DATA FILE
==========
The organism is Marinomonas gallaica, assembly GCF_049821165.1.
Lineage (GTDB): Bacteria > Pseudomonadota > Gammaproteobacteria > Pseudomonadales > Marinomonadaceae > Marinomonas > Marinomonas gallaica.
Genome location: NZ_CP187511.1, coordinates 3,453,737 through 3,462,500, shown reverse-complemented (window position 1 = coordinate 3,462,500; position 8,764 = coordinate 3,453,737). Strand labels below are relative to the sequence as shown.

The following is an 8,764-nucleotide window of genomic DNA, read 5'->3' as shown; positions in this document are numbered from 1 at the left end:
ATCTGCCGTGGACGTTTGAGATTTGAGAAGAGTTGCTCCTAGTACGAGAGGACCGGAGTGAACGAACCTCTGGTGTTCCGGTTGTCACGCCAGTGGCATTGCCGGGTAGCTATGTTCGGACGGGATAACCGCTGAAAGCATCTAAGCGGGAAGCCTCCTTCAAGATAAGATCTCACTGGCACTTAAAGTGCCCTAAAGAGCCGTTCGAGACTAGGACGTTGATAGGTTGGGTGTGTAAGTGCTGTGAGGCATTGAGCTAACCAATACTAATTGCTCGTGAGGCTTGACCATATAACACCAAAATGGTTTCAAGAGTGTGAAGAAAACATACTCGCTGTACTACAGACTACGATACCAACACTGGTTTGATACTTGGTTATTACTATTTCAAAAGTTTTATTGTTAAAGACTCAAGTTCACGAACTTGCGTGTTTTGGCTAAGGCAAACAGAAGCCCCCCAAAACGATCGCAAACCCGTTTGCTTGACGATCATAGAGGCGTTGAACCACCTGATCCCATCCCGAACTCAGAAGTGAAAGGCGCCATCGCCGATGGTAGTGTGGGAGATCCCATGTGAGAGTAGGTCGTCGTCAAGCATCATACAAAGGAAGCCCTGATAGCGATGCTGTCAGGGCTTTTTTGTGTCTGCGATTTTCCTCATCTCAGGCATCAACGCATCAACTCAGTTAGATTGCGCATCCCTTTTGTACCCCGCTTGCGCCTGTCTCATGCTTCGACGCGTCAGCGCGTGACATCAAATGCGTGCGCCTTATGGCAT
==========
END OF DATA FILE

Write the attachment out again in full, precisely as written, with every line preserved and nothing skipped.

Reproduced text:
The organism is Marinomonas gallaica, assembly GCF_049821165.1.
Lineage (GTDB): Bacteria > Pseudomonadota > Gammaproteobacteria > Pseudomonadales > Marinomonadaceae > Marinomonas > Marinomonas gallaica.
Genome location: NZ_CP187511.1, coordinates 3,453,737 through 3,462,500, shown reverse-complemented (window position 1 = coordinate 3,462,500; position 8,764 = coordinate 3,453,737). Strand labels below are relative to the sequence as shown.

The following is an 8,764-nucleotide window of genomic DNA, read 5'->3' as shown; positions in this document are numbered from 1 at the left end:
ATCTGCCGTGGACGTTTGAGATTTGAGAAGAGTTGCTCCTAGTACGAGAGGACCGGAGTGAACGAACCTCTGGTGTTCCGGTTGTCACGCCAGTGGCATTGCCGGGTAGCTATGTTCGGACGGGATAACCGCTGAAAGCATCTAAGCGGGAAGCCTCCTTCAAGATAAGATCTCACTGGCACTTAAAGTGCCCTAAAGAGCCGTTCGAGACTAGGACGTTGATAGGTTGGGTGTGTAAGTGCTGTGAGGCATTGAGCTAACCAATACTAATTGCTCGTGAGGCTTGACCATATAACACCAAAATGGTTTCAAGAGTGTGAAGAAAACATACTCGCTGTACTACAGACTACGATACCAACACTGGTTTGATACTTGGTTATTACTATTTCAAAAGTTTTATTGTTAAAGACTCAAGTTCACGAACTTGCGTGTTTTGGCTAAGGCAAACAGAAGCCCCCCAAAACGATCGCAAACCCGTTTGCTTGACGATCATAGAGGCGTTGAACCACCTGATCCCATCCCGAACTCAGAAGTGAAAGGCGCCATCGCCGATGGTAGTGTGGGAGATCCCATGTGAGAGTAGGTCGTCGTCAAGCATCATACAAAGGAAGCCCTGATAGCGATGCTGTCAGGGCTTTTTTGTGTCTGCGATTTTCCTCATCTCAGGCATCAACGCATCAACTCAGTTAGATTGCGCATCCCTTTTGTACCCCGCTTGCGCCTGTCTCATGCTTCGACGCGTCAGCGCGTGACATCAAATGCGTGCGCCTTATGGCAT